My great grandfather, whom I never saw, died in the house in which he was born in India. My grandfather moved just once, when he changed his home from the village to the metropolis of Kolkata.

My father moved nine times. The first when his uncles ejected his mother from the parental home, the second when he could not pay the rent, and the third when he could – by taking a job in another city.

Then he found a good job in Kolkata and returned, but the job entailed moves, and so we lived in four more houses. When he retired, he chose to live in two smaller houses.

I heard about the first four moves, but the latter five I experienced as his young son. These were traumatic experiences for me. I was perfectly content in each house and did not want to move.

Every time we moved, even if it was to a larger or better house, I longed for the earlier house and mourned its loss with endless nostalgia. Given the chance, I would have preferred to die in the house in which I was born, just like my great grandfather.

That was not to be. I worked for international groups, a UN entity and the diplomatic service, and acquired a spouse who too did overseas work. It was a big deal if I lived more than three years in the same house. If the country had a coup d’état or a civil war, I moved much faster.

I learned to accept the loss, not just of familiar bearings, but all that goes with it: neighbours, friends, grocers, barbers, even street vendors and known taxi drivers.

I learned to live friendless and with strangers. But, while my houses changed, so did the world around it. The Web grew; email became common; we all started sending photos to friends and calling them across continents.

My children went to college in other countries, but they called me and wrote me. I could enjoy new friends and colleagues without losing my link with older acquaintances.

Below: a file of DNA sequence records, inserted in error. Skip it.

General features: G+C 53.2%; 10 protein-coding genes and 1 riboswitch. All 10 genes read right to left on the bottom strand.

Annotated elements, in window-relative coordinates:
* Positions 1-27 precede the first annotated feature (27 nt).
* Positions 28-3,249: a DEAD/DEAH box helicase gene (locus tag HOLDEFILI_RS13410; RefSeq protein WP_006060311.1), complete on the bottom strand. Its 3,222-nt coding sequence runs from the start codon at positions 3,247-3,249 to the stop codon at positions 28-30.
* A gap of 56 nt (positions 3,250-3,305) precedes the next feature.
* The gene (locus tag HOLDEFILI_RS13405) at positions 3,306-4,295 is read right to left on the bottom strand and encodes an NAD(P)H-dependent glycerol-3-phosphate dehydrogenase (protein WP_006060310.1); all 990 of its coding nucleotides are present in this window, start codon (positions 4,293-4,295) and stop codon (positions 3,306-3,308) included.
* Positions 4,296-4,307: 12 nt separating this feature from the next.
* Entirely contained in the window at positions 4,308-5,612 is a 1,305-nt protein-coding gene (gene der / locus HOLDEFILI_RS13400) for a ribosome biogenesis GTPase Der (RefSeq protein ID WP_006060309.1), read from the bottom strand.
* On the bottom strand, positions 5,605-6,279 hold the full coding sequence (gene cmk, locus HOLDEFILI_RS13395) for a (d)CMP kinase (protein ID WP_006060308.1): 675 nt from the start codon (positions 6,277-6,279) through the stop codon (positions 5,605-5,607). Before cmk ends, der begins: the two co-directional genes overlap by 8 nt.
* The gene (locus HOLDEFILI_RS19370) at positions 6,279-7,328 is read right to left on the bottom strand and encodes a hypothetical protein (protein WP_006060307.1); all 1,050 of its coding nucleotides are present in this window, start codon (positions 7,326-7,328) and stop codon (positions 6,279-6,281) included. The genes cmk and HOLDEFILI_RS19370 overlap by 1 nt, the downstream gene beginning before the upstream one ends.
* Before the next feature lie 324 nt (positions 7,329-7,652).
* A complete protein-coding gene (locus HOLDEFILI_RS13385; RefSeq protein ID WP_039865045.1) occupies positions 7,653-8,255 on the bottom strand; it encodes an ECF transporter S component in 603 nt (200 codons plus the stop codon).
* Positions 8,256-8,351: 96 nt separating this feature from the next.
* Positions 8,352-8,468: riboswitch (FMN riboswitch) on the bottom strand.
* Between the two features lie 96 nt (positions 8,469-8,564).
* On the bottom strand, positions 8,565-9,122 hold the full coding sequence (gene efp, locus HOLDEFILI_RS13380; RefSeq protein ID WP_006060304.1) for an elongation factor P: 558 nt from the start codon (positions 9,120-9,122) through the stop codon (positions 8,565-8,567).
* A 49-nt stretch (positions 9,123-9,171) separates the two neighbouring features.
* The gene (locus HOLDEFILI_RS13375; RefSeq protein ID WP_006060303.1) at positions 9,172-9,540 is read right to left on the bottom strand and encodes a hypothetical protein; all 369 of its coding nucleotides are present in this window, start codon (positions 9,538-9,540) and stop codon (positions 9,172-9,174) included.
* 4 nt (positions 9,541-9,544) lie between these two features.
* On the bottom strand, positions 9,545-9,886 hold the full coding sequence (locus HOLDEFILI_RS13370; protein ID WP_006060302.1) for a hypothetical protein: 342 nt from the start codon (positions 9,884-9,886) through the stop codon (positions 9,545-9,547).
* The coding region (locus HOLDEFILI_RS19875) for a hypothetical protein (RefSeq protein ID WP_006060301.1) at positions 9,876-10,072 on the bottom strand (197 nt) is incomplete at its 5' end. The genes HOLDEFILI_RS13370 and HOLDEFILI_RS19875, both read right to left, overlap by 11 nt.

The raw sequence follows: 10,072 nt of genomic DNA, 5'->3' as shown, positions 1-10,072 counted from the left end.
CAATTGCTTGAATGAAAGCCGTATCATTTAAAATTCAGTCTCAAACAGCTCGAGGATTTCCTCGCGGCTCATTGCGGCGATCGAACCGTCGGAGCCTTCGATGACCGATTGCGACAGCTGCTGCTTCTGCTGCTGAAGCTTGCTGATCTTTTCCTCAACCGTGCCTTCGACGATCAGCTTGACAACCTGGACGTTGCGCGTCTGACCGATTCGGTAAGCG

When my daughter graduated and threw her cap in the air, I could see the Pyramids at the back in a video. When I flew to Cuba I could Skype and tell her what I was seeing. The loss had become a little bearable.

Just the world? No, I have changed too. As I moved from house to house, city to city, and country to country, my food, my clothes, my habits, my whole point of view changed. I don’t think and feel the way I used to any more just as I don’t eat what I once ate happily.

Loves and hates, wars and riots, children and refugees, all have infinitely added to and enlarged my life. I would have been quite content, like my great grandfather, to have died in the house where I was born, in a tiny brick cottage in central India on a cloudy autumn morning (said my mother), but I am not unhappy that my children seem destined to live in many more than the thirty houses I have lived in.

The last time I saw my younger daughter, she handed me her four-month baby and said simply, “Hold her, dad.” I took the baby, marveled at her large, limpid eyes, and then kissed her plump cheeks and wondered what roads her now-tiny feet will traverse and if one will end some day at my home.

(The writer is a Washington-based international development advisor and had worked with the World Bank. He can be reached at [email protected])